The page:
Robert Daley: Sam Davis’ death shows reform needed in long-term care | TribLIVE.com
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Robert Daley: Sam Davis’ death shows reform needed in long-term care

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Former Steeler Sam Davis is shown in this 1971 photo.

Steelers Nation has been rattled by the death of Sam Davis, a former offensive lineman for the team and four-time Super Bowl champion.

After a 13-season career in the National Football League, Davis, who had been suffering from dementia and was legally blind, was recently in the care of a personal care home in McKeesport. Reports say the 75-year-old went missing the morning of Sept. 9 and was found dead 14 hours later.

The state Department of Human Services is investigating Davis’ death and, while there aren’t yet any reports on how this may have happened, the scary reality is that long-term care incidents that lead to death are more common than they should be.

Long-term care facilities, which include nursing and personal care homes and assisted living facilities, should be trusted safe havens for residents. Facilities are supposed to provide the attention, care and services a family member desperately needs and deserves. Long-term care providers take on the responsibility of ensuring safety, and they are obligated by state and federal regulations to meet specific professional standards.

Unfortunately, the industry is rife with bureaucratic problems, Medicare fraud and an inadequate number of sincere workers. It all contributes to an environment in which one in three residents experience an adverse event during a nursing home stay, according to congressional testimony by an official with the U.S. Department of Health and Human Services’ Office of the Inspector General.

Poor staffing in particular is a concern. For facilities that receive Medicare and Medicaid payments, sufficient licensed nursing services are required 24 hours a day, including at least eight hours of registered nurse time. A Kaiser Health analysis, however, showed nearly 1,400 nursing homes over a three-month period either didn’t staff a registered nurse regularly, provided data the government couldn’t verify or simply didn’t provide any data.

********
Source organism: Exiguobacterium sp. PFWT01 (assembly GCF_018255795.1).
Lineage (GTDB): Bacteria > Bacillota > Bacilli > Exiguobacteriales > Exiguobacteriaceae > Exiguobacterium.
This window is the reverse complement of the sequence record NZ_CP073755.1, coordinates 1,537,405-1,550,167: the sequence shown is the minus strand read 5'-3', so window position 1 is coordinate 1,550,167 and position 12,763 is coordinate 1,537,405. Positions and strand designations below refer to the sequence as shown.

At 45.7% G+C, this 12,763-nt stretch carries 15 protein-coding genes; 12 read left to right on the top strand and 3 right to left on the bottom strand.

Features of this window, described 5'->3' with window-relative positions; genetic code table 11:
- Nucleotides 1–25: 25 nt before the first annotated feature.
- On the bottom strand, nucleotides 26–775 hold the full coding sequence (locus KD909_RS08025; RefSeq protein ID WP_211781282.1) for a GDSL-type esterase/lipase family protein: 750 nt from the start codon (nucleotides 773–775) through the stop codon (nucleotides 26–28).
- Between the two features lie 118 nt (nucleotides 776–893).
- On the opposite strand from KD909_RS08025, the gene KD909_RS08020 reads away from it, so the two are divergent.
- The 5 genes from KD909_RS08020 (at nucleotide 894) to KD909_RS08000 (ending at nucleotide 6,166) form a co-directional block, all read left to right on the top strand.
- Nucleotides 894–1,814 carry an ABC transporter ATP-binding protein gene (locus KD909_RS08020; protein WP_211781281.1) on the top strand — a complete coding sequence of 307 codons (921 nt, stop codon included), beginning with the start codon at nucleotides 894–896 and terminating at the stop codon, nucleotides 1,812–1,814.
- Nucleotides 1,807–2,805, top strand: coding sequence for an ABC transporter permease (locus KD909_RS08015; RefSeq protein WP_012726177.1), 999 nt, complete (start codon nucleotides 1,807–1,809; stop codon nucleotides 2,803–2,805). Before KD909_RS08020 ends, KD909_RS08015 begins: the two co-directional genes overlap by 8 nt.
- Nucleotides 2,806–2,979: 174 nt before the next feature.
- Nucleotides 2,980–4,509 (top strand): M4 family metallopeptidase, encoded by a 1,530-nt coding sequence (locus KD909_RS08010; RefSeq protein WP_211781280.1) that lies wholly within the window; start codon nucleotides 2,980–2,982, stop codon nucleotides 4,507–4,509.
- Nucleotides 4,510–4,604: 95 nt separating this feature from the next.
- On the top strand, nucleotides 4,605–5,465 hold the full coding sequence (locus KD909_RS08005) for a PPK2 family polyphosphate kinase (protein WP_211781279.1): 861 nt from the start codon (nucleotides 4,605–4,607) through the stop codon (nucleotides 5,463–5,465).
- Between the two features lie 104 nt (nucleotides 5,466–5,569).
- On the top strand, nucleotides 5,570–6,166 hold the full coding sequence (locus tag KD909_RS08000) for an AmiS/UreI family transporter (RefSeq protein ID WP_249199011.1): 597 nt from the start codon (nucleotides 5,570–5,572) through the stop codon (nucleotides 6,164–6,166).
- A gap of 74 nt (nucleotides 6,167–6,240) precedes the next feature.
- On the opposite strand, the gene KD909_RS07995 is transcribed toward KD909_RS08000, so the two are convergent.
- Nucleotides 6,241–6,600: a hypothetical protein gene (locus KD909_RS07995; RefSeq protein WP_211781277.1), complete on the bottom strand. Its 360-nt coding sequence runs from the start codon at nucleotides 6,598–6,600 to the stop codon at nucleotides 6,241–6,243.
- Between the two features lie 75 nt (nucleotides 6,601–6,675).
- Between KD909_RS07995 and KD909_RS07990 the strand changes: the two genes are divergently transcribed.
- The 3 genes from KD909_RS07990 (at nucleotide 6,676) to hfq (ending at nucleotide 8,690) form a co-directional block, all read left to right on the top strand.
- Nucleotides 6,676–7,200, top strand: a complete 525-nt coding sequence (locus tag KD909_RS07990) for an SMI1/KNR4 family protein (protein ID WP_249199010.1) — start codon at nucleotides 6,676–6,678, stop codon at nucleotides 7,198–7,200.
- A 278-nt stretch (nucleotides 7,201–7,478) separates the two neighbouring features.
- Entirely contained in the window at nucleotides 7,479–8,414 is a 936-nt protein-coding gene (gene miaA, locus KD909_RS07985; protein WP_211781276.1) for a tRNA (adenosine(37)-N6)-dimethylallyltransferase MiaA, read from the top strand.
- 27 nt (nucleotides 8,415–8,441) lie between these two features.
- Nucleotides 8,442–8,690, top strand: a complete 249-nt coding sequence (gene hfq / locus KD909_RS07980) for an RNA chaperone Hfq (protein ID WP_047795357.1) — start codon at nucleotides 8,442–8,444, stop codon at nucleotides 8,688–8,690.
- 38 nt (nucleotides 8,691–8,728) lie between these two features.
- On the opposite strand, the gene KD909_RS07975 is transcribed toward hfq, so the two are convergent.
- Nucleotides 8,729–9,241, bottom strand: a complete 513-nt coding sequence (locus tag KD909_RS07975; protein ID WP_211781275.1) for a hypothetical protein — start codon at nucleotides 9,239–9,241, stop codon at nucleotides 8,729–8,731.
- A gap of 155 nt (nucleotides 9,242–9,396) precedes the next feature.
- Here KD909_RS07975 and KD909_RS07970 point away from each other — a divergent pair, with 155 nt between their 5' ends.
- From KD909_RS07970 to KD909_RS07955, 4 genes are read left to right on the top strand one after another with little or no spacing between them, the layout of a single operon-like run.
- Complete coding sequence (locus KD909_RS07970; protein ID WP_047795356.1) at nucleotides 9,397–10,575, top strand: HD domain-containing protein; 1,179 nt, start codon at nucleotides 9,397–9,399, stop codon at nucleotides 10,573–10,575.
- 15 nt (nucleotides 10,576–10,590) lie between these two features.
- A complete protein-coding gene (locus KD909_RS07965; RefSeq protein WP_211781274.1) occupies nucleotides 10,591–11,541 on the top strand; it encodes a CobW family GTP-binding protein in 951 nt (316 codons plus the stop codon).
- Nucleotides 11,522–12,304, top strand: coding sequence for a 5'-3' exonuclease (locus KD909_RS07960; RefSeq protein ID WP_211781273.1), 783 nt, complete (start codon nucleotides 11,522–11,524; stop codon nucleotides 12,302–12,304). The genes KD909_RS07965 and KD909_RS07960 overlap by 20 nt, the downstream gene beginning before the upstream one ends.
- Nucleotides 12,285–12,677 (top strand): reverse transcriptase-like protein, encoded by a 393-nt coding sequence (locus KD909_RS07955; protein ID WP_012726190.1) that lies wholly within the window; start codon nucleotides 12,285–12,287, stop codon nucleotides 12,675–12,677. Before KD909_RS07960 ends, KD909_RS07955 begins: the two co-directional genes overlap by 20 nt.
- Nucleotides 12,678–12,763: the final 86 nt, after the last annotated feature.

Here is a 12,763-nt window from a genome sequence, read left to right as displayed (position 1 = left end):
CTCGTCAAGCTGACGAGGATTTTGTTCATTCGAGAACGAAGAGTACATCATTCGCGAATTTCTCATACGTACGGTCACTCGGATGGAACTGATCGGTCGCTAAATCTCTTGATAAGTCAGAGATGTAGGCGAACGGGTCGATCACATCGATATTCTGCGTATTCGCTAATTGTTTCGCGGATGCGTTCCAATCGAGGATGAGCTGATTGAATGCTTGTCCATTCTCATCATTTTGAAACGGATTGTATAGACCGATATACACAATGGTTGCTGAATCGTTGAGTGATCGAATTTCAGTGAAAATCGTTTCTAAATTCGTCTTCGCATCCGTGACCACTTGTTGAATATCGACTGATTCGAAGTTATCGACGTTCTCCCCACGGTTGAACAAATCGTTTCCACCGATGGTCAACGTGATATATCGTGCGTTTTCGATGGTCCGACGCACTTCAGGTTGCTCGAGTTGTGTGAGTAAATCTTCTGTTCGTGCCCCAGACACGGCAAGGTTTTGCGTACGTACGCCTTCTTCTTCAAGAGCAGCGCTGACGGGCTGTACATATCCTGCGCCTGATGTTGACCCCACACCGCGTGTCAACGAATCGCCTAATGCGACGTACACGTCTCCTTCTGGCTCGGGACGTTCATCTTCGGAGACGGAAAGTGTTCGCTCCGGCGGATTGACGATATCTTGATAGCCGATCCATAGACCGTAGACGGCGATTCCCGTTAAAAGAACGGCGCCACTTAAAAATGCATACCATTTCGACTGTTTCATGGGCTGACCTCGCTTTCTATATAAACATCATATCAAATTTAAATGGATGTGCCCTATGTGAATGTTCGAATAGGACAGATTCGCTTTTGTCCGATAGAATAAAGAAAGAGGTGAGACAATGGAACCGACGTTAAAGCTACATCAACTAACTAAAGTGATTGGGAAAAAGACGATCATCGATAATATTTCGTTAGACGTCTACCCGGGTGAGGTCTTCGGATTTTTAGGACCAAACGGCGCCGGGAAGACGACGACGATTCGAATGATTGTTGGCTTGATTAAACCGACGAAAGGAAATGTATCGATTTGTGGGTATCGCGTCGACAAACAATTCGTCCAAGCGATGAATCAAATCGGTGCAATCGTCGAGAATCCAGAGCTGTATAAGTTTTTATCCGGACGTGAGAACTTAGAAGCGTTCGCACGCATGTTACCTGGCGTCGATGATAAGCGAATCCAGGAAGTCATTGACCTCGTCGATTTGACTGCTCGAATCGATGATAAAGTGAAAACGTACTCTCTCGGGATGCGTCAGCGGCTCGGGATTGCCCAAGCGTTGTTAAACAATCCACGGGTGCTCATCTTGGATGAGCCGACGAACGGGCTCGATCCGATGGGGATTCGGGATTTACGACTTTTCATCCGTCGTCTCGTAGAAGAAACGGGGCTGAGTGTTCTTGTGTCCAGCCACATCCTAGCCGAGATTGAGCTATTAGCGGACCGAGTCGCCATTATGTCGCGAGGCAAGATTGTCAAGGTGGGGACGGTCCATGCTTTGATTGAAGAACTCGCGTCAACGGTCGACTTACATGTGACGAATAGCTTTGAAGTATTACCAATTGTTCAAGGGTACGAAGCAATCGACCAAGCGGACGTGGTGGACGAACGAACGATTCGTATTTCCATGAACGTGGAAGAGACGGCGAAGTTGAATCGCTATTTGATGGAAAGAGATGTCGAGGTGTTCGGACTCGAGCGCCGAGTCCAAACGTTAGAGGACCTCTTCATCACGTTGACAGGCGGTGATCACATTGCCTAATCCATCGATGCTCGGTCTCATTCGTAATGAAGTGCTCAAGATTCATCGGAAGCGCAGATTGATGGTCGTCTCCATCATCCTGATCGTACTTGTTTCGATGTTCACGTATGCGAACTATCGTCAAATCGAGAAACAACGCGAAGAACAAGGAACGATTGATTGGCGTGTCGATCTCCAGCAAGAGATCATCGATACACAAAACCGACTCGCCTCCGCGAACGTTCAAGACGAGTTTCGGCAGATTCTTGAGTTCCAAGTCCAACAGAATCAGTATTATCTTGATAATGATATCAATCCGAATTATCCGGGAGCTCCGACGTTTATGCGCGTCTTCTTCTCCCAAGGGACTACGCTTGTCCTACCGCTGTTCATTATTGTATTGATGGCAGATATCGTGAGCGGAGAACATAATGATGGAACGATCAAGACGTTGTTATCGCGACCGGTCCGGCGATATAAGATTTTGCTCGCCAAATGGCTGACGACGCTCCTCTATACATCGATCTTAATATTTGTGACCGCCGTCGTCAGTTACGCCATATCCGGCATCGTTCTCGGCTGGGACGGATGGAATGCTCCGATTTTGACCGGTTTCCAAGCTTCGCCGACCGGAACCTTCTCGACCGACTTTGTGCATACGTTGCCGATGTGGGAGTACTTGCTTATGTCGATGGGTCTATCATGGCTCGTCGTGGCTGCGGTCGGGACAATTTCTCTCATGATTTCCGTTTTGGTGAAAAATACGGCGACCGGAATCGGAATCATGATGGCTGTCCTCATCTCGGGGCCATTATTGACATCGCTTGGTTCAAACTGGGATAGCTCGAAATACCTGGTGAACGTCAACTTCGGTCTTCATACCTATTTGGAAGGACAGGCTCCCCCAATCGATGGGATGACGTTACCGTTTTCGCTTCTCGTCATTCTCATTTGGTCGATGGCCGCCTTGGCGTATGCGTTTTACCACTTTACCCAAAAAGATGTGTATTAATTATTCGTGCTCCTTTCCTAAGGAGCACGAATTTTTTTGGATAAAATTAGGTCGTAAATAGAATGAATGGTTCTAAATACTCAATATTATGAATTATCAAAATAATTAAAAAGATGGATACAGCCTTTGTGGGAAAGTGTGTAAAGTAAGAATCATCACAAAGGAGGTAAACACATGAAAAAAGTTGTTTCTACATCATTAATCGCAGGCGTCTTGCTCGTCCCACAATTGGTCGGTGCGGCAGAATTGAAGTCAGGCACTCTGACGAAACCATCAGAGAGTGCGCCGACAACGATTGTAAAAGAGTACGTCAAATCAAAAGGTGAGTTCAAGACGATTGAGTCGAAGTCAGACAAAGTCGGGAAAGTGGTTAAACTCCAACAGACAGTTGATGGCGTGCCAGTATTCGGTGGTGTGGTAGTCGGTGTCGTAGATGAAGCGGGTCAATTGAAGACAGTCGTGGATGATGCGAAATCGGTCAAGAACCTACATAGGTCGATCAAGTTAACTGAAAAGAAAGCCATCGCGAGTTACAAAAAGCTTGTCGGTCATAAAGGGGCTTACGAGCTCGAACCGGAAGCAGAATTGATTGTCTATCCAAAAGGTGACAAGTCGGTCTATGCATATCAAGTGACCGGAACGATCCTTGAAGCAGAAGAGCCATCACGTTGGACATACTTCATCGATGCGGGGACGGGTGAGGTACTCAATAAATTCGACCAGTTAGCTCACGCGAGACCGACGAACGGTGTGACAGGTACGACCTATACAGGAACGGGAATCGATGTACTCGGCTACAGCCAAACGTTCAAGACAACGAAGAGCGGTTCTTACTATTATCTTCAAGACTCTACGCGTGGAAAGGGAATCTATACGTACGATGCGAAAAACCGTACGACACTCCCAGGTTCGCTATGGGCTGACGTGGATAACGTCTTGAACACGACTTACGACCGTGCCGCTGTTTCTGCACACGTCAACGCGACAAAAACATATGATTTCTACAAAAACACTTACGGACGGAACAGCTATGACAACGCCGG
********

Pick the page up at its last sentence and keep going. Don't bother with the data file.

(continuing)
These facilities all received a one-star rating for staffing out of a possible five from Medicare’s Nursing Home Compare, according to Kaiser Health. That’s 1 in 11 of all the nation’s nursing homes. And if a home is having trouble with staffing, it’s not a leap to say it negatively affects residents who may need extra attention.

Many people don’t realize there are different types of long-term care facilities that provide specialized services.

Skilled nursing care facilities, commonly known as nursing homes, provide round-the-clock, short-term nursing care to patients recovering from an illness, injury or surgery, as well as long-term care for those with chronic medical conditions, severe pain or permanent disabilities.

Personal care homes are designed for residents who can maintain a high level of independence but need some level of help with daily tasks. However, these homes do not provide the constant care found in skilled nursing facilities. Assisted living facilities fill in the “gap” between nursing homes and personal care homes.

While it may be surprising to many, it is personal care homes that usually care for those with dementia. When that is the case, a secure unit is necessary to ensure the safety of residents. If a person with dementia also needs skilled nursing care, then a nursing home is the correct choice.

What is critical for those with dementia in need of additional care is this: Facilities must take steps to prevent those with dementia from “going missing”; they should have memory care units, blocked-off, secure areas under constant surveillance. In Davis’s case, he was missing for at least 14 hours — an eternity for a dementia patient.

Regardless of the type of long-term care facility, one that fails to monitor its residents can be held liable if a resident is injured as a result. There are a lot of questions that still need to be answered in the case of Davis, but no resident should be left unattended for long amounts of time.

Perhaps Davis’ sad death can ignite a push for reform. I’d urge lawmakers to make this an opportunity to review care home regulations. We need more specific regulations in place when it comes to caring for patients with Alzheimer’s disease, dementia and similar cognitive impairments, no matter the type of facility they live in.

Together, let’s fix the far-too-common problems that exist in the nursing home industry. We owe it to our elders.

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